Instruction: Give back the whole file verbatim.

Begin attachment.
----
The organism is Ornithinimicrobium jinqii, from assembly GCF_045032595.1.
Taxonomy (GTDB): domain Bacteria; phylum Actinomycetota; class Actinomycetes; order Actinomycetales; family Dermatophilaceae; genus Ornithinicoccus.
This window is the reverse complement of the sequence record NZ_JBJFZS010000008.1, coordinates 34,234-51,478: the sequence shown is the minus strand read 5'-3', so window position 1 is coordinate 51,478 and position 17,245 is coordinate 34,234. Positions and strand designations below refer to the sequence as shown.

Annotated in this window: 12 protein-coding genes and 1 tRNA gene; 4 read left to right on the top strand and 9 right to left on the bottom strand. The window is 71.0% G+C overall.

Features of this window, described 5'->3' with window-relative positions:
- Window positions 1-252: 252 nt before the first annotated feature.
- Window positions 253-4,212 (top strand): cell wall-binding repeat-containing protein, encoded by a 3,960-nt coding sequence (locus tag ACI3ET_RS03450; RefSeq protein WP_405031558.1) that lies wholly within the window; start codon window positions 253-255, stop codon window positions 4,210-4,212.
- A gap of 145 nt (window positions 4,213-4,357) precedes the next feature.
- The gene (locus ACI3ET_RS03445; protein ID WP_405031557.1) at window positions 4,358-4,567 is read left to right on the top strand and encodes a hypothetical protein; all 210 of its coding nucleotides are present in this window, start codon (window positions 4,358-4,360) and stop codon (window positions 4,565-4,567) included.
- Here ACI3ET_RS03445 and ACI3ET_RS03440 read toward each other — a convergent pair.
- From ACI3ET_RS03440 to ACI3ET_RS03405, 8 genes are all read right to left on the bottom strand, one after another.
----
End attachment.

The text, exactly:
The organism is Ornithinimicrobium jinqii, from assembly GCF_045032595.1.
Taxonomy (GTDB): domain Bacteria; phylum Actinomycetota; class Actinomycetes; order Actinomycetales; family Dermatophilaceae; genus Ornithinicoccus.
This window is the reverse complement of the sequence record NZ_JBJFZS010000008.1, coordinates 34,234-51,478: the sequence shown is the minus strand read 5'-3', so window position 1 is coordinate 51,478 and position 17,245 is coordinate 34,234. Positions and strand designations below refer to the sequence as shown.

Annotated in this window: 12 protein-coding genes and 1 tRNA gene; 4 read left to right on the top strand and 9 right to left on the bottom strand. The window is 71.0% G+C overall.

Features of this window, described 5'->3' with window-relative positions:
- Window positions 1-252: 252 nt before the first annotated feature.
- Window positions 253-4,212 (top strand): cell wall-binding repeat-containing protein, encoded by a 3,960-nt coding sequence (locus tag ACI3ET_RS03450; RefSeq protein WP_405031558.1) that lies wholly within the window; start codon window positions 253-255, stop codon window positions 4,210-4,212.
- A gap of 145 nt (window positions 4,213-4,357) precedes the next feature.
- The gene (locus ACI3ET_RS03445; protein ID WP_405031557.1) at window positions 4,358-4,567 is read left to right on the top strand and encodes a hypothetical protein; all 210 of its coding nucleotides are present in this window, start codon (window positions 4,358-4,360) and stop codon (window positions 4,565-4,567) included.
- Here ACI3ET_RS03445 and ACI3ET_RS03440 read toward each other — a convergent pair.
- From ACI3ET_RS03440 to ACI3ET_RS03405, 8 genes are all read right to left on the bottom strand, one after another.